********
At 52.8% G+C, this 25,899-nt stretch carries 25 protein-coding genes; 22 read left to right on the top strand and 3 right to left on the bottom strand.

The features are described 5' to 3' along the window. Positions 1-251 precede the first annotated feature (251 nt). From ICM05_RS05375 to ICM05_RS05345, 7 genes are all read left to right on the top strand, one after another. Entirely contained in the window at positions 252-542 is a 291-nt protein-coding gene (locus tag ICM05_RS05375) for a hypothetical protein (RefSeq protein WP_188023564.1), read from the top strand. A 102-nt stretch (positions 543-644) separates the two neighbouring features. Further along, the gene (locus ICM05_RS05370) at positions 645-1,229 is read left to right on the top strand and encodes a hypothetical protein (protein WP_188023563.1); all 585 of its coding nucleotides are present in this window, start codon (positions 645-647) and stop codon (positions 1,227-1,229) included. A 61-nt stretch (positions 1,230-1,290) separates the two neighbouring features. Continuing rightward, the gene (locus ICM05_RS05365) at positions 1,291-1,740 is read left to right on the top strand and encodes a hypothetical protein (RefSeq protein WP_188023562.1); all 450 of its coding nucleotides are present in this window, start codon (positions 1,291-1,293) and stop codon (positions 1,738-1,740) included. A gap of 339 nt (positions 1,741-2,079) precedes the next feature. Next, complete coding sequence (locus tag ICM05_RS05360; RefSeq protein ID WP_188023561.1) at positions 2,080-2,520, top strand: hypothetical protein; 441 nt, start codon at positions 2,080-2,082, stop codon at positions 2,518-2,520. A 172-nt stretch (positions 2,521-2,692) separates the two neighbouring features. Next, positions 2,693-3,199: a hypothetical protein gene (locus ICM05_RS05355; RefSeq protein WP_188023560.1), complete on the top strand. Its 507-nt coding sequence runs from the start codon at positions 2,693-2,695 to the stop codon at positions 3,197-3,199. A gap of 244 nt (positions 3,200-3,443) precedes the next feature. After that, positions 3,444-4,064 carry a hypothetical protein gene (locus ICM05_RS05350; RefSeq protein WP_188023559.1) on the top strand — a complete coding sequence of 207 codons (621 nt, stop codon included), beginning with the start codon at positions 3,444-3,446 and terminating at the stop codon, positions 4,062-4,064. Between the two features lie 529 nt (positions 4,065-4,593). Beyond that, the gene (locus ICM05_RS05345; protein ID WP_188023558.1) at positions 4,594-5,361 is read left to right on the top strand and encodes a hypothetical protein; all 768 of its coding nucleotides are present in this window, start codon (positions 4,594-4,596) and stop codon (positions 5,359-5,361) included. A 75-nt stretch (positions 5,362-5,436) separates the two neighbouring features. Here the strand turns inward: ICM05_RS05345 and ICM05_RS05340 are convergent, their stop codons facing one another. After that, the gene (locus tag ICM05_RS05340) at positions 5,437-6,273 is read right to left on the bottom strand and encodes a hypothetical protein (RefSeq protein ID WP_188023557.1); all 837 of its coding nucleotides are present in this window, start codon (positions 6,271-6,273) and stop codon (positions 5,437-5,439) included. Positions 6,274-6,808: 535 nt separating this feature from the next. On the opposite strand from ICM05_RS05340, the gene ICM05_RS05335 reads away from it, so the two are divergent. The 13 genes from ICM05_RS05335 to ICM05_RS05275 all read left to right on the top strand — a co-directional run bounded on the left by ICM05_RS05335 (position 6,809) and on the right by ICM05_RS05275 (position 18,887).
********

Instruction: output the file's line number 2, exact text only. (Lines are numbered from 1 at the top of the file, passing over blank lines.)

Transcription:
The features are described 5' to 3' along the window. Positions 1-251 precede the first annotated feature (251 nt). From ICM05_RS05375 to ICM05_RS05345, 7 genes are all read left to right on the top strand, one after another. Entirely contained in the window at positions 252-542 is a 291-nt protein-coding gene (locus tag ICM05_RS05375) for a hypothetical protein (RefSeq protein WP_188023564.1), read from the top strand. A 102-nt stretch (positions 543-644) separates the two neighbouring features. Further along, the gene (locus ICM05_RS05370) at positions 645-1,229 is read left to right on the top strand and encodes a hypothetical protein (protein WP_188023563.1); all 585 of its coding nucleotides are present in this window, start codon (positions 645-647) and stop codon (positions 1,227-1,229) included. A 61-nt stretch (positions 1,230-1,290) separates the two neighbouring features. Continuing rightward, the gene (locus ICM05_RS05365) at positions 1,291-1,740 is read left to right on the top strand and encodes a hypothetical protein (RefSeq protein WP_188023562.1); all 450 of its coding nucleotides are present in this window, start codon (positions 1,291-1,293) and stop codon (positions 1,738-1,740) included. A gap of 339 nt (positions 1,741-2,079) precedes the next feature. Next, complete coding sequence (locus tag ICM05_RS05360; RefSeq protein ID WP_188023561.1) at positions 2,080-2,520, top strand: hypothetical protein; 441 nt, start codon at positions 2,080-2,082, stop codon at positions 2,518-2,520. A 172-nt stretch (positions 2,521-2,692) separates the two neighbouring features. Next, positions 2,693-3,199: a hypothetical protein gene (locus ICM05_RS05355; RefSeq protein WP_188023560.1), complete on the top strand. Its 507-nt coding sequence runs from the start codon at positions 2,693-2,695 to the stop codon at positions 3,197-3,199. A gap of 244 nt (positions 3,200-3,443) precedes the next feature. After that, positions 3,444-4,064 carry a hypothetical protein gene (locus ICM05_RS05350; RefSeq protein WP_188023559.1) on the top strand — a complete coding sequence of 207 codons (621 nt, stop codon included), beginning with the start codon at positions 3,444-3,446 and terminating at the stop codon, positions 4,062-4,064. Between the two features lie 529 nt (positions 4,065-4,593). Beyond that, the gene (locus ICM05_RS05345; protein ID WP_188023558.1) at positions 4,594-5,361 is read left to right on the top strand and encodes a hypothetical protein; all 768 of its coding nucleotides are present in this window, start codon (positions 4,594-4,596) and stop codon (positions 5,359-5,361) included. A 75-nt stretch (positions 5,362-5,436) separates the two neighbouring features. Here the strand turns inward: ICM05_RS05345 and ICM05_RS05340 are convergent, their stop codons facing one another. After that, the gene (locus tag ICM05_RS05340) at positions 5,437-6,273 is read right to left on the bottom strand and encodes a hypothetical protein (RefSeq protein ID WP_188023557.1); all 837 of its coding nucleotides are present in this window, start codon (positions 6,271-6,273) and stop codon (positions 5,437-5,439) included. Positions 6,274-6,808: 535 nt separating this feature from the next. On the opposite strand from ICM05_RS05340, the gene ICM05_RS05335 reads away from it, so the two are divergent. The 13 genes from ICM05_RS05335 to ICM05_RS05275 all read left to right on the top strand — a co-directional run bounded on the left by ICM05_RS05335 (position 6,809) and on the right by ICM05_RS05275 (position 18,887).